- learn how to design the code to be easily testable (TDD - test driven development )
    - learn how to build an automated testing system for software and hardware
    - learn how to document everything - as in design requirements, breaking them down to different software and hardware blocks, down to component and line of code
    - think about the FMEA ( failure mode analysis ) - what happens if the PLL does not lock, what happens if this CAN message has a bit field out of range, what happens if this pin goes open circuit, what happens if this variable is corrupted by the array that's next to it
    - get comfortable with assembler, very low level debugging, memory maps, linker files, optimizing every possible byte or instruction

Once you are comfortable with those things on a platform, you can switch to something else quite easy.
Great list, thank you!

You'll learn a lot if you run through all these steps with a normal MCU that has cheaply available tools.


=> get your project through all those steps with a cheap arm that has all of your peripherals, dirt-cheap dev. boards and it's supported by open source tools + has a good community around.
I was thinking of going with an STM32F4 Discovery board as it is well documented and easy-to-use.

The step from avr to an arm will be a hard one, so it might be a good idea to start from 0 - set up build env., set up debugger, learn to connect them - some basic openocd stuff (recover a chip when you accidentally reconfigure the jtag pins for example), then learn how to work with that chip from 0 - write your own low level drivers, etc - that way you'll get used to the hardware, learn how to understand the documentation, and learn how to debug.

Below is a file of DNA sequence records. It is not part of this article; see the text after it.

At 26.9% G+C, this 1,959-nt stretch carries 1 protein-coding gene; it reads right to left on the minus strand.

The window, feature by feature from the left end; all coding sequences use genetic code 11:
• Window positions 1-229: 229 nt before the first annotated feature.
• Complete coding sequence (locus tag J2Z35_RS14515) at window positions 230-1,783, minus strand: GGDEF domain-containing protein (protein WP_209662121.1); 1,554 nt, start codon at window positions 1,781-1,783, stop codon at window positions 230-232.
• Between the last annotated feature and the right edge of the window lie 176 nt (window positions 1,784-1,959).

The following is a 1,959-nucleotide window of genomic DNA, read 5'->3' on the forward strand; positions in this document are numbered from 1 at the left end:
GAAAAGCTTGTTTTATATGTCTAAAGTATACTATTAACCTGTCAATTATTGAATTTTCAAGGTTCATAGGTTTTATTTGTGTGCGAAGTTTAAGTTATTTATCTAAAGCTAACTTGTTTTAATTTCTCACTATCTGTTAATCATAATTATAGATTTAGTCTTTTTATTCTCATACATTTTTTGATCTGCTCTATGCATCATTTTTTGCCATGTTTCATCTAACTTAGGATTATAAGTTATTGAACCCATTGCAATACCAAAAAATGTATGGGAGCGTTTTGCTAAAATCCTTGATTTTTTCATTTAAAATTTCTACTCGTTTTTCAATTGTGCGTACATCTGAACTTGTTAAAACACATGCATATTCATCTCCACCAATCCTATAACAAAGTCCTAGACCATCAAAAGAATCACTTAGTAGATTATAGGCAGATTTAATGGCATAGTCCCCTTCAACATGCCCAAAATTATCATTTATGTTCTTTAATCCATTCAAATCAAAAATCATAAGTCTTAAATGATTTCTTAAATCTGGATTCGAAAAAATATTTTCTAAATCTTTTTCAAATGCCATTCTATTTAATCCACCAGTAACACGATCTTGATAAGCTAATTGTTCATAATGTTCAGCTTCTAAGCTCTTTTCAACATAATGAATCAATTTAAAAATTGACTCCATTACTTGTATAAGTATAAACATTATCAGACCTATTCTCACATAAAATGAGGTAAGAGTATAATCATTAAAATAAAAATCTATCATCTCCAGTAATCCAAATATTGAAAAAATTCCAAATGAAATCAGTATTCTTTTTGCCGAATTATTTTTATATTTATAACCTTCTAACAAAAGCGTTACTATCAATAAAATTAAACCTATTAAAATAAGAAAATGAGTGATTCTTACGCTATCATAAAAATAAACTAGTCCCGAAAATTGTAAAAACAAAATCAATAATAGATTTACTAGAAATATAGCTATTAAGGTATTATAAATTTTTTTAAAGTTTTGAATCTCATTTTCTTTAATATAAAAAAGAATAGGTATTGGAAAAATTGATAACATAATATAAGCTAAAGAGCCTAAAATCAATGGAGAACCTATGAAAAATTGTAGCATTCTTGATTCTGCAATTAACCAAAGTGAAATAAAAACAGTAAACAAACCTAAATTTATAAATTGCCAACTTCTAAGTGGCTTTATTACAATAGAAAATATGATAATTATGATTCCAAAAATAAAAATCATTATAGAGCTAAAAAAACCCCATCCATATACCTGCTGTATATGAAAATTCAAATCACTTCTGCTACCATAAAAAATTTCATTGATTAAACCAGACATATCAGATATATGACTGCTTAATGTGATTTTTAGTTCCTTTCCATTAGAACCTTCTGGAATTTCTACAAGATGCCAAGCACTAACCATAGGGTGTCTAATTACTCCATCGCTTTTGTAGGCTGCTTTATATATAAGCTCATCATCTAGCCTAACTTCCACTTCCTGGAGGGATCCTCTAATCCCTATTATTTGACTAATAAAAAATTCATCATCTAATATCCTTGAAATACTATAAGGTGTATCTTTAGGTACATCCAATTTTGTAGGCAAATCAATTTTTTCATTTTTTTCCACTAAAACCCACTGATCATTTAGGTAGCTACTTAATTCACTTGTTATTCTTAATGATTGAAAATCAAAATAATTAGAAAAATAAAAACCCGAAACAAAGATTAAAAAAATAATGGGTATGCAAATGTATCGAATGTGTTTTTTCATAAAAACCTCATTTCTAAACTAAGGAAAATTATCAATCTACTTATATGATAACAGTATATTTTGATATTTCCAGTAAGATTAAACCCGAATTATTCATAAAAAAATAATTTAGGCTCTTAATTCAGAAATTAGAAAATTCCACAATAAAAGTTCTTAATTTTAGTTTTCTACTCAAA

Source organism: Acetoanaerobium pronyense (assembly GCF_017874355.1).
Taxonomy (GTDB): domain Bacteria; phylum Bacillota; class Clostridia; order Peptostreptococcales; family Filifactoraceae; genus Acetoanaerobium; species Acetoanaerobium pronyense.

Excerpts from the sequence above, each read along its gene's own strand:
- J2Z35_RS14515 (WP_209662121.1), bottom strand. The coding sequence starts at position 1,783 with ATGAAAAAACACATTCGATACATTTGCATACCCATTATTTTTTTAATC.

Cool, thanks again. Any further advice/insights, please do add on :)
« Last Edit: August 06, 2020, 09:47:33 pm by bobsaccamano »
 

Offline MosherIV

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Re: Automotive-grade microcontroller for low-cost development
« Reply #22 on: August 07, 2020, 08:04:43 am »
Hi
TI provide a utility which generates the driver code and start up code for the peripherals. Just include this code in your project. Their equivalent of STMCube.

I believe the has 2 CAN ports. One has more COB masks than the other. This can be overcome by decoding CAN in software stack.

AUTOSAR is not necessarily a safety requirement. It is actually an interface specification to allow vehicle manufacturers to use a standardised interface for components instead of manufacturers propriatery interfaces.

Forgot to mention, Ive also used Infineon xmc4400 and xmc1400 on auto motive. I would not recommend them, no lock step. Pre built COTS controller board used them as a main and supervisor arrangement. The tools from Infineon are worse than TIs CCS

 

Offline ealex

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Re: Automotive-grade microcontroller for low-cost development
« Reply #23 on: August 07, 2020, 09:10:03 am »
hello

Quote
I am doing safety critical stuff, hence I do need dedicated MCUs. Not concerned about volume/pricing.